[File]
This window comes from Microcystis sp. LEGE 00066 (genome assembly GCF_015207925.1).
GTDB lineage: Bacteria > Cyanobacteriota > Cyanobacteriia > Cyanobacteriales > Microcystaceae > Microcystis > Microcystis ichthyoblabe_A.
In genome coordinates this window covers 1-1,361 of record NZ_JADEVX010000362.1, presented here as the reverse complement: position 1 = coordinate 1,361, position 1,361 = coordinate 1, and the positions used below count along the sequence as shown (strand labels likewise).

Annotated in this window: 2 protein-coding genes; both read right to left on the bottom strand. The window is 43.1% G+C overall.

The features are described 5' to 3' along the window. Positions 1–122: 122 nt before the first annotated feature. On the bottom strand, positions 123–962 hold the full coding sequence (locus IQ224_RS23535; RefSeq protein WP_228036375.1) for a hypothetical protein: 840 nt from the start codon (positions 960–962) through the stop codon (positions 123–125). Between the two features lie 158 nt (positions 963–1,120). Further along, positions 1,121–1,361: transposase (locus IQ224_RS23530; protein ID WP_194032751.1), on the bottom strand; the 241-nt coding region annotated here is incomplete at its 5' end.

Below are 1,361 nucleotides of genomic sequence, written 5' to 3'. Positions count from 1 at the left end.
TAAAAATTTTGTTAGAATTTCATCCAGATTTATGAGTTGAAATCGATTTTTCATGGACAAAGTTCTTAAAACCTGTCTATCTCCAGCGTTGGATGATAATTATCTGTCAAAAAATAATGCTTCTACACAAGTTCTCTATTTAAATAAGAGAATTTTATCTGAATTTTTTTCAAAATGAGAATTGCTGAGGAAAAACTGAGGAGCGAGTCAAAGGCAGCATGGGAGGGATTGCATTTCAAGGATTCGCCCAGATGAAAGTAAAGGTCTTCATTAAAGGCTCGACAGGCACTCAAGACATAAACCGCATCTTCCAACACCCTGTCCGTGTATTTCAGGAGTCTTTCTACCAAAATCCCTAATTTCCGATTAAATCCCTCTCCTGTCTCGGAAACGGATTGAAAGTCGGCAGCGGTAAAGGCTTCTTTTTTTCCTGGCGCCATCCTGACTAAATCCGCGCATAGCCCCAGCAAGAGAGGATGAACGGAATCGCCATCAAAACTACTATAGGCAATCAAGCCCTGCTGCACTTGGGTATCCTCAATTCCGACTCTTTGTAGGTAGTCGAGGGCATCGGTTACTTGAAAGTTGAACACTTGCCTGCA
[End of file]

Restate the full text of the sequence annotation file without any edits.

This window comes from Microcystis sp. LEGE 00066 (genome assembly GCF_015207925.1).
GTDB lineage: Bacteria > Cyanobacteriota > Cyanobacteriia > Cyanobacteriales > Microcystaceae > Microcystis > Microcystis ichthyoblabe_A.
In genome coordinates this window covers 1-1,361 of record NZ_JADEVX010000362.1, presented here as the reverse complement: position 1 = coordinate 1,361, position 1,361 = coordinate 1, and the positions used below count along the sequence as shown (strand labels likewise).

Annotated in this window: 2 protein-coding genes; both read right to left on the bottom strand. The window is 43.1% G+C overall.

The features are described 5' to 3' along the window. Positions 1–122: 122 nt before the first annotated feature. On the bottom strand, positions 123–962 hold the full coding sequence (locus IQ224_RS23535; RefSeq protein WP_228036375.1) for a hypothetical protein: 840 nt from the start codon (positions 960–962) through the stop codon (positions 123–125). Between the two features lie 158 nt (positions 963–1,120). Further along, positions 1,121–1,361: transposase (locus IQ224_RS23530; protein ID WP_194032751.1), on the bottom strand; the 241-nt coding region annotated here is incomplete at its 5' end.

Below are 1,361 nucleotides of genomic sequence, written 5' to 3'. Positions count from 1 at the left end.
TAAAAATTTTGTTAGAATTTCATCCAGATTTATGAGTTGAAATCGATTTTTCATGGACAAAGTTCTTAAAACCTGTCTATCTCCAGCGTTGGATGATAATTATCTGTCAAAAAATAATGCTTCTACACAAGTTCTCTATTTAAATAAGAGAATTTTATCTGAATTTTTTTCAAAATGAGAATTGCTGAGGAAAAACTGAGGAGCGAGTCAAAGGCAGCATGGGAGGGATTGCATTTCAAGGATTCGCCCAGATGAAAGTAAAGGTCTTCATTAAAGGCTCGACAGGCACTCAAGACATAAACCGCATCTTCCAACACCCTGTCCGTGTATTTCAGGAGTCTTTCTACCAAAATCCCTAATTTCCGATTAAATCCCTCTCCTGTCTCGGAAACGGATTGAAAGTCGGCAGCGGTAAAGGCTTCTTTTTTTCCTGGCGCCATCCTGACTAAATCCGCGCATAGCCCCAGCAAGAGAGGATGAACGGAATCGCCATCAAAACTACTATAGGCAATCAAGCCCTGCTGCACTTGGGTATCCTCAATTCCGACTCTTTGTAGGTAGTCGAGGGCATCGGTTACTTGAAAGTTGAACACTTGCCTGCA